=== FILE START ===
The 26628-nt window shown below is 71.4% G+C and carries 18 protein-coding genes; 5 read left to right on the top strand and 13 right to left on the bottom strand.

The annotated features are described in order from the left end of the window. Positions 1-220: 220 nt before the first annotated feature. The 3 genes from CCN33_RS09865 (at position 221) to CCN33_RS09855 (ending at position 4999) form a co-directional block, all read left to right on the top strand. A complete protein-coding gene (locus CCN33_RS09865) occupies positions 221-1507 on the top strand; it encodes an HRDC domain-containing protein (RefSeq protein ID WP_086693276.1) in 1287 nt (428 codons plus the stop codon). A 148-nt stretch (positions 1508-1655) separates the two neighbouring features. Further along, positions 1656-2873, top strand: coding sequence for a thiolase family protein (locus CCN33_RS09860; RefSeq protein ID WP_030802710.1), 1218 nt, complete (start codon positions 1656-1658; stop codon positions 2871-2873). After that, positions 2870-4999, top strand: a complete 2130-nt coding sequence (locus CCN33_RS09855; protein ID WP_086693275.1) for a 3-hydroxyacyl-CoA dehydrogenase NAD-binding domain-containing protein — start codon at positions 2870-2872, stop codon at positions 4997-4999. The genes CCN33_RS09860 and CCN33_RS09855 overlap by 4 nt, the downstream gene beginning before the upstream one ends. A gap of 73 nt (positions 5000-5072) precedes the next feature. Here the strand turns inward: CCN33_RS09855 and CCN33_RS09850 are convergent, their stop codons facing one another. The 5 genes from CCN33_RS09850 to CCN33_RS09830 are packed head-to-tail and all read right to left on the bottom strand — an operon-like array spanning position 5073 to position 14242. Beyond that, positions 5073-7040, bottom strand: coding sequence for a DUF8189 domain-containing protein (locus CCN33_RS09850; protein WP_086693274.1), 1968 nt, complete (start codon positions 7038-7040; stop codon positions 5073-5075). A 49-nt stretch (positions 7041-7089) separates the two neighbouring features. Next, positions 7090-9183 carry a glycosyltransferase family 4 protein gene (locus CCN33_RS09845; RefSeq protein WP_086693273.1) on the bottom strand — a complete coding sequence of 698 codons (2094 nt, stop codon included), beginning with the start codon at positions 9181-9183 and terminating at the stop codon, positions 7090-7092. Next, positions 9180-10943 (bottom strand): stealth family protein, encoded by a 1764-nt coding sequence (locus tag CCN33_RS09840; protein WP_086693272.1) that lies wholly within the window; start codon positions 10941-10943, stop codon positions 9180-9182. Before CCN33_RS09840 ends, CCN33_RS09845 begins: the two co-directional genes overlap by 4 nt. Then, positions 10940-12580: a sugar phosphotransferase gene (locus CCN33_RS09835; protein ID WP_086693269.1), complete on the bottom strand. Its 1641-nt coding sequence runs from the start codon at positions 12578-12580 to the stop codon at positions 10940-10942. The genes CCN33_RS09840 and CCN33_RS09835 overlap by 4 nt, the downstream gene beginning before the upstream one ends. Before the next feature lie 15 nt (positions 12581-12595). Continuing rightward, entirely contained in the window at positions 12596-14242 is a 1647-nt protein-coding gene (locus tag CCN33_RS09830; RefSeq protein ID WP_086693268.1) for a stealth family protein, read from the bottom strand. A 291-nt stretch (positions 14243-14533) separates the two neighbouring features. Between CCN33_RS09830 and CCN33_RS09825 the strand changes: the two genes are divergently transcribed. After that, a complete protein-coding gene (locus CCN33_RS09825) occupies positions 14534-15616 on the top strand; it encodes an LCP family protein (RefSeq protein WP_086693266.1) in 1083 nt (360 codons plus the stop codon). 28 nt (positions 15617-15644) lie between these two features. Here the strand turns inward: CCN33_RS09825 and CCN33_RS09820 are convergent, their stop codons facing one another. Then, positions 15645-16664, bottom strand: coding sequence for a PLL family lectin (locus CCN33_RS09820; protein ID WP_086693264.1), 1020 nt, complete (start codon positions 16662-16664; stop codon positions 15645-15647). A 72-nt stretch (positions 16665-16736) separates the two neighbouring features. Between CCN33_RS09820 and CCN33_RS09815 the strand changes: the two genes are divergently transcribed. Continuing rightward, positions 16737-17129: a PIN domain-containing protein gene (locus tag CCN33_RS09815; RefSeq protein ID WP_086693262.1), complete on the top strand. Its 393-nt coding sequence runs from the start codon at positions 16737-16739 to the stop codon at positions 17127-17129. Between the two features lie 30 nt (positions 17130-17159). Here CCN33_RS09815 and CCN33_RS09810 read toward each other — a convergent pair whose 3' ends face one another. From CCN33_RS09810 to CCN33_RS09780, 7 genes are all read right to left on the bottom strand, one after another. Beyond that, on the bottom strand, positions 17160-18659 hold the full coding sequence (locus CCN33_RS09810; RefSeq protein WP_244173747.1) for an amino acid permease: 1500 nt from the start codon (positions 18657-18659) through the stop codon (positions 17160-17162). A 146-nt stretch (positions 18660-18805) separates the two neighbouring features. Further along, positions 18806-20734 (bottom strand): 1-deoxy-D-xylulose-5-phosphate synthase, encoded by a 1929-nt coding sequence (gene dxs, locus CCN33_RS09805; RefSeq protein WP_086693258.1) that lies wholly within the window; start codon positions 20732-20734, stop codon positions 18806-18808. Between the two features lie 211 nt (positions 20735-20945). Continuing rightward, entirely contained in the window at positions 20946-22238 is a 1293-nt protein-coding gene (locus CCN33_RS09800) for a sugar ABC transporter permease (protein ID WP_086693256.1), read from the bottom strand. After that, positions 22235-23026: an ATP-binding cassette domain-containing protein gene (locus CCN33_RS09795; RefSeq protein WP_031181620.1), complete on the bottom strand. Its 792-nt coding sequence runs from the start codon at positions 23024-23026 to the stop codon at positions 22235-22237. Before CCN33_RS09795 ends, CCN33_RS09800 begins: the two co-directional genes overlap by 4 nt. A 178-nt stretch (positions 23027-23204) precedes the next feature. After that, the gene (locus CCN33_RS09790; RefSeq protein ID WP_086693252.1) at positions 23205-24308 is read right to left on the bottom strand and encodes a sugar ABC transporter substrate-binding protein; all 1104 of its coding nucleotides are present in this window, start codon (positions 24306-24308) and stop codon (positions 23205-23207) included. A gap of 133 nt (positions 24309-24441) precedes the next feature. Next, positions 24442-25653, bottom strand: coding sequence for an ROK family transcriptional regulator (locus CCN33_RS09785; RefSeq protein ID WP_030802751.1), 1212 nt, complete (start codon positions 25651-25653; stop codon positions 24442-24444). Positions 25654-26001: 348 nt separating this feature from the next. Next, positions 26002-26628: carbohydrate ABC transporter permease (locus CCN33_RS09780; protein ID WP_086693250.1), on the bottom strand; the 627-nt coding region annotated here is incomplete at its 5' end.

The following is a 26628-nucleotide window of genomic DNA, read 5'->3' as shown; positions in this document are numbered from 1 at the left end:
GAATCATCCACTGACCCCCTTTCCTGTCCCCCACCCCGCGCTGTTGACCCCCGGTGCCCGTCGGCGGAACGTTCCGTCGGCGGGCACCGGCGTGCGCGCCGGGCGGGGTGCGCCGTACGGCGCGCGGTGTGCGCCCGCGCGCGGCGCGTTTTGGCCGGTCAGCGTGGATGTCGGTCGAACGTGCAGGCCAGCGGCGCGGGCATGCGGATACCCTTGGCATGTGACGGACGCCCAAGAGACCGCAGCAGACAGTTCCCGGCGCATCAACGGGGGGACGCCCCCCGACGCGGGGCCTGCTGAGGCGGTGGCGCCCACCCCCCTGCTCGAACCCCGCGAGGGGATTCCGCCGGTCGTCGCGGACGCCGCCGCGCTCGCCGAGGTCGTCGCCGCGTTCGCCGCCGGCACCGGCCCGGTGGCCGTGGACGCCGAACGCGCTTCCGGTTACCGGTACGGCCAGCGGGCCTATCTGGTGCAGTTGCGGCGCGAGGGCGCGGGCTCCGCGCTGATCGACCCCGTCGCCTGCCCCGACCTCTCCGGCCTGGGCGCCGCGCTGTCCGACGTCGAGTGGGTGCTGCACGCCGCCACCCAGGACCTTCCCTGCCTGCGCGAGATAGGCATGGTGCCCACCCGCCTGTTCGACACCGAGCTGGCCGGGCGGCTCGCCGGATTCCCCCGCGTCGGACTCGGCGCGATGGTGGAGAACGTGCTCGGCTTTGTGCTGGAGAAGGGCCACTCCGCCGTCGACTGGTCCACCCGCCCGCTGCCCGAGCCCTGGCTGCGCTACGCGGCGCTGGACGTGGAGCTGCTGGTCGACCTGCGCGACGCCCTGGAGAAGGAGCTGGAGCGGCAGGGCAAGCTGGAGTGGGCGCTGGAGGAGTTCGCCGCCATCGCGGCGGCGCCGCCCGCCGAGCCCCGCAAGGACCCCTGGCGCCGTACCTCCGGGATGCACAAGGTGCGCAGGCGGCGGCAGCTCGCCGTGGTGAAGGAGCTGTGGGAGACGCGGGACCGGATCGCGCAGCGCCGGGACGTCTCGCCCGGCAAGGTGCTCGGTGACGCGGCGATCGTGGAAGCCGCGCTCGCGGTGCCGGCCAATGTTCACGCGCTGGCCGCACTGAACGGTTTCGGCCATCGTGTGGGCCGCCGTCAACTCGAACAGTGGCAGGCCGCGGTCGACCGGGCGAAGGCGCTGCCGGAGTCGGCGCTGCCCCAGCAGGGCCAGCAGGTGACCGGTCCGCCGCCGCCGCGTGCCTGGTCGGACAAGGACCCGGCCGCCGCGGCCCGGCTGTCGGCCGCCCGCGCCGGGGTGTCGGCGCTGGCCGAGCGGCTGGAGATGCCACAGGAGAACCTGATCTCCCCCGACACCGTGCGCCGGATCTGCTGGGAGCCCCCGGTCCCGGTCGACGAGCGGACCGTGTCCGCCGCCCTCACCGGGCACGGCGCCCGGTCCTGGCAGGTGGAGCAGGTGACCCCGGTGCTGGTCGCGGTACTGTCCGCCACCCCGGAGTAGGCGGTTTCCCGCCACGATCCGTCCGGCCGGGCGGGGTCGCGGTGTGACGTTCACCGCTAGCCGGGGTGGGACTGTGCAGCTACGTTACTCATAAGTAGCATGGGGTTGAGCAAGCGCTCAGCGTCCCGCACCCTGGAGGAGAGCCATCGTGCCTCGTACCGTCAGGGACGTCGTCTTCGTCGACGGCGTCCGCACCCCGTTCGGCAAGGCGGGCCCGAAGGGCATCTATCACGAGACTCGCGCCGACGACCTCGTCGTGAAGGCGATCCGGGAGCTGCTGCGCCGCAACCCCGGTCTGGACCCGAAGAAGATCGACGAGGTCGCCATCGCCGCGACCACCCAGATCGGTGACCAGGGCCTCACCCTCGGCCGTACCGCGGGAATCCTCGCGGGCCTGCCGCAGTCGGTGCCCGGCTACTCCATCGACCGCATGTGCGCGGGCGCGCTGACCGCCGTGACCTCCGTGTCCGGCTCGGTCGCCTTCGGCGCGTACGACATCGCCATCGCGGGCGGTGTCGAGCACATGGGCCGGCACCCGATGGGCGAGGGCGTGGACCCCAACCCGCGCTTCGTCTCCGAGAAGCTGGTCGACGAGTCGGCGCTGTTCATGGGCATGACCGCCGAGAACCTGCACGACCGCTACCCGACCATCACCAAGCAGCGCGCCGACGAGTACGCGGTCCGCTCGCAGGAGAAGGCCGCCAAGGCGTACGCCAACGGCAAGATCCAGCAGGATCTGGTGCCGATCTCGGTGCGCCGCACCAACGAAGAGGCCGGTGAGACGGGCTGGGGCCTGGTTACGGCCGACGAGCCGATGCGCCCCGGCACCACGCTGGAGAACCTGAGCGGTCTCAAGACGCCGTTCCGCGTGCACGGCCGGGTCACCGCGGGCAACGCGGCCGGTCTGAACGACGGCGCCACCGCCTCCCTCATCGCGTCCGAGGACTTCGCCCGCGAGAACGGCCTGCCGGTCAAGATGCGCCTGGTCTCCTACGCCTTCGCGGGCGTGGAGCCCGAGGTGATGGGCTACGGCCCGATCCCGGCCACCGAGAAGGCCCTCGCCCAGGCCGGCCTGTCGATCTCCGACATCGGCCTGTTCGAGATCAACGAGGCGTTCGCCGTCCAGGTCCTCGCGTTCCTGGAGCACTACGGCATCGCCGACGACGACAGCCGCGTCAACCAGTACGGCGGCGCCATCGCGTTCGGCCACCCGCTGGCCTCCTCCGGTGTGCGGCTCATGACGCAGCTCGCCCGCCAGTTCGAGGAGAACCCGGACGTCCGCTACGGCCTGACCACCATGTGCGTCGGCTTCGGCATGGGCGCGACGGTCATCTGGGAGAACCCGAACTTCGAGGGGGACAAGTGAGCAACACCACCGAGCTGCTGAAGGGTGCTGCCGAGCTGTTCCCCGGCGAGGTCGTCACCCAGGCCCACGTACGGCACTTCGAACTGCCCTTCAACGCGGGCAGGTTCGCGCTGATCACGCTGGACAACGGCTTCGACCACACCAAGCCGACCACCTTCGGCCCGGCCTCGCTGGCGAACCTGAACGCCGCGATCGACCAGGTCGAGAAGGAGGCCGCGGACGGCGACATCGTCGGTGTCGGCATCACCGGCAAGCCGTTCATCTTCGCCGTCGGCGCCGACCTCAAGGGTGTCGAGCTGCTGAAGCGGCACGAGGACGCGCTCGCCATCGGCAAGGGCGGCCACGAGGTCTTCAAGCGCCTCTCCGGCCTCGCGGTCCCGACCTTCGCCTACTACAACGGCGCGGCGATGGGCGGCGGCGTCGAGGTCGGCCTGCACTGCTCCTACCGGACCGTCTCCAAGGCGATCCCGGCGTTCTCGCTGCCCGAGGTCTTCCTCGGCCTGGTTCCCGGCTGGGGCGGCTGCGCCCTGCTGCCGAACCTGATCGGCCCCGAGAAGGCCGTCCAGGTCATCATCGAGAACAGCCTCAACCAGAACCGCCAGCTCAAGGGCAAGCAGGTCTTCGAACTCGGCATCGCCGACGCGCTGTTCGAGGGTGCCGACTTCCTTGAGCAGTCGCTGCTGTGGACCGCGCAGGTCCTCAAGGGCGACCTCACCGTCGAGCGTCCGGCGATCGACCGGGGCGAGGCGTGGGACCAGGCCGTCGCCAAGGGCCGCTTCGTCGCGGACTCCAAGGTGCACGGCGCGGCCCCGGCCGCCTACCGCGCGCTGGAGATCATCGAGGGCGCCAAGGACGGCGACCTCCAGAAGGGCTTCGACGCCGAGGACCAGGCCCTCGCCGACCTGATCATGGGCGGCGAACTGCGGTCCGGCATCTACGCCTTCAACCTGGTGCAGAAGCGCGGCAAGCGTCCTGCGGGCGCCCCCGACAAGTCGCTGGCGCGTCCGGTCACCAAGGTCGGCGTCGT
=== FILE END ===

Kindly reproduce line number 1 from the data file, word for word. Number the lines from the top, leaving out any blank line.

The 26628-nt window shown below is 71.4% G+C and carries 18 protein-coding genes; 5 read left to right on the top strand and 13 right to left on the bottom strand.